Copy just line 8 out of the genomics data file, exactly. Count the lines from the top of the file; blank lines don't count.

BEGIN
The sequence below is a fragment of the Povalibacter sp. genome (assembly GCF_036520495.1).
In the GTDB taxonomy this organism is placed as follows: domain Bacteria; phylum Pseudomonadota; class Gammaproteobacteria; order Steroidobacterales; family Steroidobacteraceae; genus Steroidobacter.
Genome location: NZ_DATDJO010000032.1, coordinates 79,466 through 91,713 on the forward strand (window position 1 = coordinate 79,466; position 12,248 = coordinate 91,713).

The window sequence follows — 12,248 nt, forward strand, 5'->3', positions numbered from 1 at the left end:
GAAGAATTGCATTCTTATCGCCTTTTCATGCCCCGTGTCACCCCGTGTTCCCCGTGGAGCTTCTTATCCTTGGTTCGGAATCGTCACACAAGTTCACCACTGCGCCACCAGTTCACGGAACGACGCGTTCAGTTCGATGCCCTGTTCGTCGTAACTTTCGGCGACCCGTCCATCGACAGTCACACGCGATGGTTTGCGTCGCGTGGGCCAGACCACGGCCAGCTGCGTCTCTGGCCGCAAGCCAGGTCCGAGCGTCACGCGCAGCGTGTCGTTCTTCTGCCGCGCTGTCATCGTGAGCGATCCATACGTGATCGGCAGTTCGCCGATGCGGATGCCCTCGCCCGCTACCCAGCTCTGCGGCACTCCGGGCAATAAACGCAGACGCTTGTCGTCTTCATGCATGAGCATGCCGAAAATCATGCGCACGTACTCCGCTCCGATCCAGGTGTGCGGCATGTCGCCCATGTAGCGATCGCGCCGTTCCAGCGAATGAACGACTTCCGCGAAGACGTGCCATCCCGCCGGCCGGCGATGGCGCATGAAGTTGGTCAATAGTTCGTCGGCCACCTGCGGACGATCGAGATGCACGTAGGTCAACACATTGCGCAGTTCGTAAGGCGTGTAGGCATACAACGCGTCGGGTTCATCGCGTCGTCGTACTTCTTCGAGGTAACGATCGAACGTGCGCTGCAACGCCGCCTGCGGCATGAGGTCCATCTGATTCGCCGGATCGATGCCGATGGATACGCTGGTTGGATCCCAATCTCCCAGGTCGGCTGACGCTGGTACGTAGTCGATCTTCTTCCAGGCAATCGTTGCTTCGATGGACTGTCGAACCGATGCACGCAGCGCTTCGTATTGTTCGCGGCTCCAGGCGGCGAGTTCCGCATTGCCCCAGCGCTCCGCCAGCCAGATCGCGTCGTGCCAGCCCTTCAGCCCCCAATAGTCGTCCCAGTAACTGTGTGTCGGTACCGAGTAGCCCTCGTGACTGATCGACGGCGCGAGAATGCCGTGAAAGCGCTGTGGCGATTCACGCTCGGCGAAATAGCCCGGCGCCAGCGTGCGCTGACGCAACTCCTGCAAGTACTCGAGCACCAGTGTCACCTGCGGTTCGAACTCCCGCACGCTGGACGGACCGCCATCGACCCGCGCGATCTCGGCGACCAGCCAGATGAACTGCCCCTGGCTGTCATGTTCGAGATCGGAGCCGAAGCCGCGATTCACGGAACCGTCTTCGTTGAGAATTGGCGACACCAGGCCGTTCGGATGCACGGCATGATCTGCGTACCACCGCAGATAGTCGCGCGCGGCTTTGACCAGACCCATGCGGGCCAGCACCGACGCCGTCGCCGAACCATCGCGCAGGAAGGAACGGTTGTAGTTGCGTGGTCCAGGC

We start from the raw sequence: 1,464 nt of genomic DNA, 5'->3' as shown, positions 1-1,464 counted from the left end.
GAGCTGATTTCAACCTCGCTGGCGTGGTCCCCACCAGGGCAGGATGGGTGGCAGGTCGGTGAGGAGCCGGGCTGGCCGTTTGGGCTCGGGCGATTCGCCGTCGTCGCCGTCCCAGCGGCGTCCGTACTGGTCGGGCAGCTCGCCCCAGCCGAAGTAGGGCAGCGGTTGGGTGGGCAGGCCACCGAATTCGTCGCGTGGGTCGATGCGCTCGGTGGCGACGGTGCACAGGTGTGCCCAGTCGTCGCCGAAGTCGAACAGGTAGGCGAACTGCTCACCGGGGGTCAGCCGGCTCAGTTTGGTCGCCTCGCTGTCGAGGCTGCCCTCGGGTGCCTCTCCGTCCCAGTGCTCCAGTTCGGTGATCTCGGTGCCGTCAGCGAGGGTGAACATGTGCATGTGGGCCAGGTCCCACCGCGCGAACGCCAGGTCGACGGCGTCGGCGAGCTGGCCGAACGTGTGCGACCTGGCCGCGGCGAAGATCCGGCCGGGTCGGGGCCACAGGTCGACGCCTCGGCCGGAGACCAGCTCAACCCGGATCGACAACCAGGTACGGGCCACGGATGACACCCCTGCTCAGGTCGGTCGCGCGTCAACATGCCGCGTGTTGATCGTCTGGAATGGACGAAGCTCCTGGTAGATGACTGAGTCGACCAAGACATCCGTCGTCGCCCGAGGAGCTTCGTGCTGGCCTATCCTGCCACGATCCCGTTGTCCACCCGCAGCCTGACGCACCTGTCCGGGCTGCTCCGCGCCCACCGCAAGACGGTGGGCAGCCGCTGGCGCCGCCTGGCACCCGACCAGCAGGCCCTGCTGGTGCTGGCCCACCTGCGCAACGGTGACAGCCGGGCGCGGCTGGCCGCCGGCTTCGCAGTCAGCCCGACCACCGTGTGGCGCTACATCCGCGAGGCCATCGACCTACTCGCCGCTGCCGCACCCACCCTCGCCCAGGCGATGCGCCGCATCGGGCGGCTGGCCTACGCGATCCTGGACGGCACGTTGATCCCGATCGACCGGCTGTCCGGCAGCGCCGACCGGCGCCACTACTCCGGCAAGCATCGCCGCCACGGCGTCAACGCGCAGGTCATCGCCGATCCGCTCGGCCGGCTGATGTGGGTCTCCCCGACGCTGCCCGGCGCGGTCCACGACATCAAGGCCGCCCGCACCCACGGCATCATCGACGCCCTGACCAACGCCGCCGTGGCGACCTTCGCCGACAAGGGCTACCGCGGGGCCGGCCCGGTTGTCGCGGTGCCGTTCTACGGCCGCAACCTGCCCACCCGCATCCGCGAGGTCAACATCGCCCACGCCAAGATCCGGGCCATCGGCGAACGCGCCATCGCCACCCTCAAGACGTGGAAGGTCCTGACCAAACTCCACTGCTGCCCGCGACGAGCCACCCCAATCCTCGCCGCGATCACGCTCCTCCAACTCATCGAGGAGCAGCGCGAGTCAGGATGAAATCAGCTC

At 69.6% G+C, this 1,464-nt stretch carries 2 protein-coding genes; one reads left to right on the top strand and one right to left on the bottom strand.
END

At 69.6% G+C, this 1,464-nt stretch carries 2 protein-coding genes; one reads left to right on the top strand and one right to left on the bottom strand.